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Tarpon Springs: Greek Town

When you travel to major cities in the United States and Canada, cities that have seen a lot of immigrants settle in them over the years, you tend to find places with heavy concentration of one ethnic group or another. These enclaves have names such as Chinatown in San Francisco, Greek Town in Chicago and Little Italy in New York. But if you travel to the west coast of Florida you can find the same thing. But it’s not a town within a town; it’s a whole separate town, a Greek town, called Tarpon Springs.

The first Greeks came to the area in 1880s and were hired to work in the town’s growing natural sponge harvesting industry. A Greek businessman named John Cocoris brought a new sponge diving technique to the area. Divers tossed themselves into the sea with weights tied to them so they could drop to the bottom quickly. Divers would cut sponges loose from the bottom and put them in a net to be pulled up into their boats. The divers could often stay at a depth of 100 feet for up to 5 minutes simply by holding their breath. Cocoris encouraged Greeks from the eastern islands of Greece to immigrate to Florida in droves in and by the 1930s the sponge industry was generating millions of dollars a year.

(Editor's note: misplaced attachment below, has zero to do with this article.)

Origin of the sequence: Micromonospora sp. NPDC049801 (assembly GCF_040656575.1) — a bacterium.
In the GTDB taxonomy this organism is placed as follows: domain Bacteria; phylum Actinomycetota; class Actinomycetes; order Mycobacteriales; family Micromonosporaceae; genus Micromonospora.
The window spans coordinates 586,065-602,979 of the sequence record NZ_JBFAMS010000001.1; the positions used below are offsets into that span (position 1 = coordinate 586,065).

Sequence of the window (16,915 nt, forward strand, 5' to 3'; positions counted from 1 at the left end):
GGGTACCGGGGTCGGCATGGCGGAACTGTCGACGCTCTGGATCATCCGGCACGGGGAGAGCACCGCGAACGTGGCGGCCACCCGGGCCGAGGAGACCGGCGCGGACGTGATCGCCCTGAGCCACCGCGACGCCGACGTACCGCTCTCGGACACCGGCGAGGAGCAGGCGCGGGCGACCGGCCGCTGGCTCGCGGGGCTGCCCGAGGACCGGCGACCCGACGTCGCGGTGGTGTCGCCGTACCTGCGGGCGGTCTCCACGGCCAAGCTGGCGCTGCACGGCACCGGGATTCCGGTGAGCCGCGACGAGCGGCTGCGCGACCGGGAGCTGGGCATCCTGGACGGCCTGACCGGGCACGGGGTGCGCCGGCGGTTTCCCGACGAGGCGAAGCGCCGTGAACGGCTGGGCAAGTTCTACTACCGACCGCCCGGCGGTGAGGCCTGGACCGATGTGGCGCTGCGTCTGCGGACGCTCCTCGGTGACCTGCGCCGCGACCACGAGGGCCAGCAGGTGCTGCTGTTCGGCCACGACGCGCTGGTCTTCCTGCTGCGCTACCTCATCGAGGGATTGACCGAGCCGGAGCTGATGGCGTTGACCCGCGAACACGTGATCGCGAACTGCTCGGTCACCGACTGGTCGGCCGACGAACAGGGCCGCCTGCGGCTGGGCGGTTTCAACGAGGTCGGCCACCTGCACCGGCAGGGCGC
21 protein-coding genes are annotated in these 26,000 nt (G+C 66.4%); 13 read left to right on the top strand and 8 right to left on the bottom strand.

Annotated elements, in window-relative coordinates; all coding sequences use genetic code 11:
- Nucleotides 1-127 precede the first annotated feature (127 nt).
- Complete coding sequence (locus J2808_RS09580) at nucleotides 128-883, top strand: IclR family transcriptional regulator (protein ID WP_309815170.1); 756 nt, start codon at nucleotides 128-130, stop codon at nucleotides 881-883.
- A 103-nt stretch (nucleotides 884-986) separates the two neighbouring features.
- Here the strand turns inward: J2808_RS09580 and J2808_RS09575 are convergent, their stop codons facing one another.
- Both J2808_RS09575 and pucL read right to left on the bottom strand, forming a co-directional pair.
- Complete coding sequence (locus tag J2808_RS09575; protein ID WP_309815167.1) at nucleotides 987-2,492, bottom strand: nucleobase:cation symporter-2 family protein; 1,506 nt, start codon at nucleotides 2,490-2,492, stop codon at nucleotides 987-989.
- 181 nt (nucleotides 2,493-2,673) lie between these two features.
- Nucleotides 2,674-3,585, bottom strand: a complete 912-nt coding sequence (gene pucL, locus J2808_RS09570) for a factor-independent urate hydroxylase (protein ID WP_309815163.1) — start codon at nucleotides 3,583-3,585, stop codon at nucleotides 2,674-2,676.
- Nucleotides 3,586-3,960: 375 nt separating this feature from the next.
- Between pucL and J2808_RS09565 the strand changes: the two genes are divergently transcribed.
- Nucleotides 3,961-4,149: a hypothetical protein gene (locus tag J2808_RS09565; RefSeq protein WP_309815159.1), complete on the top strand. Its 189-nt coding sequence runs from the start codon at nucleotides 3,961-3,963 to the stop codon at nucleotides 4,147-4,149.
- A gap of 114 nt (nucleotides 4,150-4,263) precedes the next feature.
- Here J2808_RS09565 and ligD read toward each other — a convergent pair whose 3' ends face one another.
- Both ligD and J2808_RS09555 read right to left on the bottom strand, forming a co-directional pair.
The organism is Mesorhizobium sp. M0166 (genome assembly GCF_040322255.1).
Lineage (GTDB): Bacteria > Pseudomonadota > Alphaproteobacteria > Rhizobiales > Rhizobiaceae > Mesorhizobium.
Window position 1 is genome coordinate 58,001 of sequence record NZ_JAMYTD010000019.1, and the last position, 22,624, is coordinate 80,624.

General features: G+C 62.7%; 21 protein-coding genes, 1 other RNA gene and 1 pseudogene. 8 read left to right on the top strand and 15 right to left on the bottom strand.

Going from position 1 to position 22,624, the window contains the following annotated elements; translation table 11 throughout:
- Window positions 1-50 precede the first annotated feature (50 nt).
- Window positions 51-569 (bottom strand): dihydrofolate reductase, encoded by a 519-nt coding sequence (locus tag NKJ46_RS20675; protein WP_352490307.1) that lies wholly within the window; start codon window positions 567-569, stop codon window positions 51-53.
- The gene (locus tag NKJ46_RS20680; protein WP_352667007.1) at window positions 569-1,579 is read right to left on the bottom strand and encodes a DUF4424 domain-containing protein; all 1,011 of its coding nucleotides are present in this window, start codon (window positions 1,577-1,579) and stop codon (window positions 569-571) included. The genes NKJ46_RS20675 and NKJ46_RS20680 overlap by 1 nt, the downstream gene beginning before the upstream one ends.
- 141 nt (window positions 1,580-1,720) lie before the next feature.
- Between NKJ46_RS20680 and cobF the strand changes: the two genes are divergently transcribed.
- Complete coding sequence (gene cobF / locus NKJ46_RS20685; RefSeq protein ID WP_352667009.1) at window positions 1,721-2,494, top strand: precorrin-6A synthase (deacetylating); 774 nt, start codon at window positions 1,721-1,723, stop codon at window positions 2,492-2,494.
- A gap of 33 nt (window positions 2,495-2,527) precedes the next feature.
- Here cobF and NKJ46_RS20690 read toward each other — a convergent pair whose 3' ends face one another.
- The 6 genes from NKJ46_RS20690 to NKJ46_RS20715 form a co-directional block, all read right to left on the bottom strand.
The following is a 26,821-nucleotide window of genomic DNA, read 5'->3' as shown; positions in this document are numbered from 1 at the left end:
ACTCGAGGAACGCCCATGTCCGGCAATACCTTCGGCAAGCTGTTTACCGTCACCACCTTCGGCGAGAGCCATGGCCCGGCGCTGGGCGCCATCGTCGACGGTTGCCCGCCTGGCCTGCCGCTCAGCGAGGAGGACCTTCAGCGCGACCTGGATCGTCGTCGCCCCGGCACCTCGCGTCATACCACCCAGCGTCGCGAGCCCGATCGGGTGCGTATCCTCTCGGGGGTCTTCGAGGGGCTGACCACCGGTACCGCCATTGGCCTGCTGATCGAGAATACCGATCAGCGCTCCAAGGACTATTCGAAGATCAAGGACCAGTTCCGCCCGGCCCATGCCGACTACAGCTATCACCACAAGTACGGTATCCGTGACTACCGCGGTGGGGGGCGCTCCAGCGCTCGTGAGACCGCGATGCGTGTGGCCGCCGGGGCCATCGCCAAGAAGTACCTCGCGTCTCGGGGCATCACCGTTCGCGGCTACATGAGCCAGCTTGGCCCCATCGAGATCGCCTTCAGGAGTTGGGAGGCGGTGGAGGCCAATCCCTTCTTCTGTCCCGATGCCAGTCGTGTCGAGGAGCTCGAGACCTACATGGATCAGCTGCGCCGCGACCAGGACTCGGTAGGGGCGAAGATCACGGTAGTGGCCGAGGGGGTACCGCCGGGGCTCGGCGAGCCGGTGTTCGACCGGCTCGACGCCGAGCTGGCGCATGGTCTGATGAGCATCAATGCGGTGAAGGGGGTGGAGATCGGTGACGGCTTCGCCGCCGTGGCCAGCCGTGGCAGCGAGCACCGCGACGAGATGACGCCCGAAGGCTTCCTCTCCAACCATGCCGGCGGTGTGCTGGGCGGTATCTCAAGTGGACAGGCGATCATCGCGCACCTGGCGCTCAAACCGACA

A Tarpon Springs sponge.

A Tarpon Springs sponge.

A toxic algae bloom wiped out much of the sponge industry in the late 40s, forcing most of the divers to switch to careers in the boats and not under them, working as shrimpers and fishermen.

Tarpon Springs still calls itself the “Sponge Capital of the World” but no longer relies on the harvest to sustain its economy. The heavily Greek community only an hour north of St. Petersburg is surrounded by dozens of white sandy beaches and has converted much of its water front, that used to house the sponge warehouses, into shops, galleries and of course restaurants.

Papa and Mama Changuris just returned from a visit to the area and recommend the following restaurants if you’re planning a trip:

Momma Maria’s on Rt 19A – it had authentic Greek food. Big selection. Generous portions. Casual atmosphere. It was full and busy at suppertime. We liked the avgolemono and lentil soup, particularly because they included vegetables in with the lentils. Mama also had a vegetarian gyro. The dolmades were good; I think they used dill. Abundant bread. They had Mythos. I would go back.

Mykonos in the town center – a traditional dinner. We had saganaki with the traditional oopa! I had avgolemono soup and pork souvlaki. It was tomato-based. It too was crowded at suppertime.

Dimitris – also in town center but with a water view and good service. Saganaki was good with the oopa! Big salad and I thought the grouper broiled with lemon was excellent. Mama had lentil soup (just lentils, no vegetables) and spanakopita. It had a lot of filo.

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About No Kids, Will Travel

In the eyes of their friends and family, Amanda and Zeke are a young jet setting couple without any real responsibility. In real life, the stress of work and raising a kitten push them to flee reality at every opportunity. The "lack of obligation" gives them the chance to explore the world.

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